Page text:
The focus of the Court of Appeals' opinion was on the valuations of the parties. It was only because it found that both valuations were "unrealistic and unreasonable" that it concluded that petitioners should not be permitted to use Table B and respondent should not be able to apply section 25.2511-1(e), Gift Tax Regs., supra note 3. In our view, when the Court of Appeals stated that "the income and remainder interests in O'Reilly * * * stock are capable of more accurate valuation", [92-2 USTC ╤ 60,111] 973 F.2d at 1409, it did not mandate that we choose between valuing the remainder interests as against the income interests or vice versa. It simply gave us the task of allocating, as best we could, the $9,639 stipulated fair market value of the O'Reilly stock between the portion of that amount which reflects the income-producing prospects of the stock by way of dividends and the portion of that amount which reflects the anticipated appreciation in that value between May 2, 1985, and the specified dates of termination of the trusts. Valuing either the income interest or the remainder interest will necessarily produce the required allocation. Cf. Vernon v. Commissioner [Dec. 33,882], 66 T.C. 484, 490 (1976). The sum of the two allocations will equal the total value of the trusts based on the stipulated fair market value of $9,639 per share. In this connection and, under the circumstances herein, we reject petitioners' contention that this equivalent valuation is not essential and that the sum of the value of the income and remainder interests can be more or less than such fair market value. The authorities cited by petitioners to support this assertion involved situations where the direct ownership of the property was shared, such as a joint tenancy or community property, United States v. Rodgers [83-1 USTC ╤ 9374], 461 U.S. 677 (1983); Propstra v. United States [82-2 USTC ╤ 13,475], 680 F.2d 1248 (9th Cir. 1982), and discounts for minority stock interests, and personal holding company stock ownership, Pabst v. Commissioner, a Memorandum Opinion of this Court dated Oct. 31, 1947; Rev. Rul. 93-12, 1993-7 I.R.S. 13, and are clearly distinguishable.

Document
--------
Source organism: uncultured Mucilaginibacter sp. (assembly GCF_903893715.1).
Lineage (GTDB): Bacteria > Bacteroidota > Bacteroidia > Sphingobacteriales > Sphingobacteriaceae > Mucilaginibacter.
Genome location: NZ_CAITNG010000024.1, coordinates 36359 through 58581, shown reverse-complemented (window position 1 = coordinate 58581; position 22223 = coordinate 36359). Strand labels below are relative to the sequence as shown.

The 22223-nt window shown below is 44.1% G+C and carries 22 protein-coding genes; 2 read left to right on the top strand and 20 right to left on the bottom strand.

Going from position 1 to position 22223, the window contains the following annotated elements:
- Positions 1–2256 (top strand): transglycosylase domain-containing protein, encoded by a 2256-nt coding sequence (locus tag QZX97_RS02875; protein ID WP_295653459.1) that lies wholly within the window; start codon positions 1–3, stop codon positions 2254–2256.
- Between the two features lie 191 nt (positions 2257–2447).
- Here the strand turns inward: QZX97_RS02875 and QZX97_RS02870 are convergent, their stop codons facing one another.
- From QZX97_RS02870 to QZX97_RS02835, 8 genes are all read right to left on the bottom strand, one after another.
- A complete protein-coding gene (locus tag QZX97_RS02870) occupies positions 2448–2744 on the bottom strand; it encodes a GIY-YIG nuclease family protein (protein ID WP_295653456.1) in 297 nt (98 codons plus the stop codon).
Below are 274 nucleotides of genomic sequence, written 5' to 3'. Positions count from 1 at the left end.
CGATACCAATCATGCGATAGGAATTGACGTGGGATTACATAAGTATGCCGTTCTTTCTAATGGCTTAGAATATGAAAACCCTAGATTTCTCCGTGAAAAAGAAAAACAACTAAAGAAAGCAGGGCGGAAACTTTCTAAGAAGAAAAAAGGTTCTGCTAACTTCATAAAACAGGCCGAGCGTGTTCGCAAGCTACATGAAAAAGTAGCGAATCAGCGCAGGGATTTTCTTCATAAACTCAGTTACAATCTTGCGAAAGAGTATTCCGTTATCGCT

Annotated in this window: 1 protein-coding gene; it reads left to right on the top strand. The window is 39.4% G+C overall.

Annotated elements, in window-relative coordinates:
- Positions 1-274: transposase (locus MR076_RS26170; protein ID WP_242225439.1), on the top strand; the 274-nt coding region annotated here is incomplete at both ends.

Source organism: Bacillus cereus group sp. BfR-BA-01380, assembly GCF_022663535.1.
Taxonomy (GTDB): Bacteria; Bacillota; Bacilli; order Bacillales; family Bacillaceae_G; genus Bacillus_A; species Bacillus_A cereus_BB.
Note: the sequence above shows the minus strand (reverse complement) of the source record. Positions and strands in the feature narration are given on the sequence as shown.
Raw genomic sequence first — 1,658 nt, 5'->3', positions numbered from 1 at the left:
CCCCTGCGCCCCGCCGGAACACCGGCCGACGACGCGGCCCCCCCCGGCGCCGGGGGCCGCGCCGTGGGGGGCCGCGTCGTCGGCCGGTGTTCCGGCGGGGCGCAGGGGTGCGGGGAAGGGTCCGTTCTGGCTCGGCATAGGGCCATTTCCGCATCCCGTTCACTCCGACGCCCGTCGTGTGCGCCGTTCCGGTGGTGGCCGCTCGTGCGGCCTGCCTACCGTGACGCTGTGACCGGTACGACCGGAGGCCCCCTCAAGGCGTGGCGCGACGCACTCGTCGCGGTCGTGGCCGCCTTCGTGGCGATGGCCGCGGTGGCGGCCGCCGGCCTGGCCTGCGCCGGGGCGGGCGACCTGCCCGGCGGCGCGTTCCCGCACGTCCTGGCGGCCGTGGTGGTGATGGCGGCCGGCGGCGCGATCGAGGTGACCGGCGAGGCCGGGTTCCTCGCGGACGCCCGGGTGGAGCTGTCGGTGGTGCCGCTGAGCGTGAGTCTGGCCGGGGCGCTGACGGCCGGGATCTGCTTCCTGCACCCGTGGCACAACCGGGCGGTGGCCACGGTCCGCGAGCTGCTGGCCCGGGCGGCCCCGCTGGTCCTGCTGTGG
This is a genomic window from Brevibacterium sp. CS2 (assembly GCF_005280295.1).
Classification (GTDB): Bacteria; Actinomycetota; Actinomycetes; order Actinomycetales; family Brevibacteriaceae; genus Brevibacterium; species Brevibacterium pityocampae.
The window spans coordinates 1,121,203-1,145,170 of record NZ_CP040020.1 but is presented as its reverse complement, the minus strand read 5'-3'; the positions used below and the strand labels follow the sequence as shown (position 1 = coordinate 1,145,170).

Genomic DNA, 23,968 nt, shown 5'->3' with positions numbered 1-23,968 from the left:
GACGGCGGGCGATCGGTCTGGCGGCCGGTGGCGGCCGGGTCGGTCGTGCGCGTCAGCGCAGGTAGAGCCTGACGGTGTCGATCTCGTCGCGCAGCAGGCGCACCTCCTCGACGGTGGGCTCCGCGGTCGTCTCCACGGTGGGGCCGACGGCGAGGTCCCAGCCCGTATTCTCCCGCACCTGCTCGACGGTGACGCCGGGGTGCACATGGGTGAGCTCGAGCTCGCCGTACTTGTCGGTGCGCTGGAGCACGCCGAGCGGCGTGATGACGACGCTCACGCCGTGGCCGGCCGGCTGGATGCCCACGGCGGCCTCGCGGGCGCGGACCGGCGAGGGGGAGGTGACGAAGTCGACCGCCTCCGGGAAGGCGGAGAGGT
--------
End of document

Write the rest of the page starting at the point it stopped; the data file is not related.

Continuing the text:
Each party produced an expert with calculations in support of that party's methodology. We are satisfied that each expert was qualified and performed the task assigned to him. Neither we nor either of the parties have any credibility problem the resolution of which might influence our decision. The dispute herein involves the methodology utilized by the experts.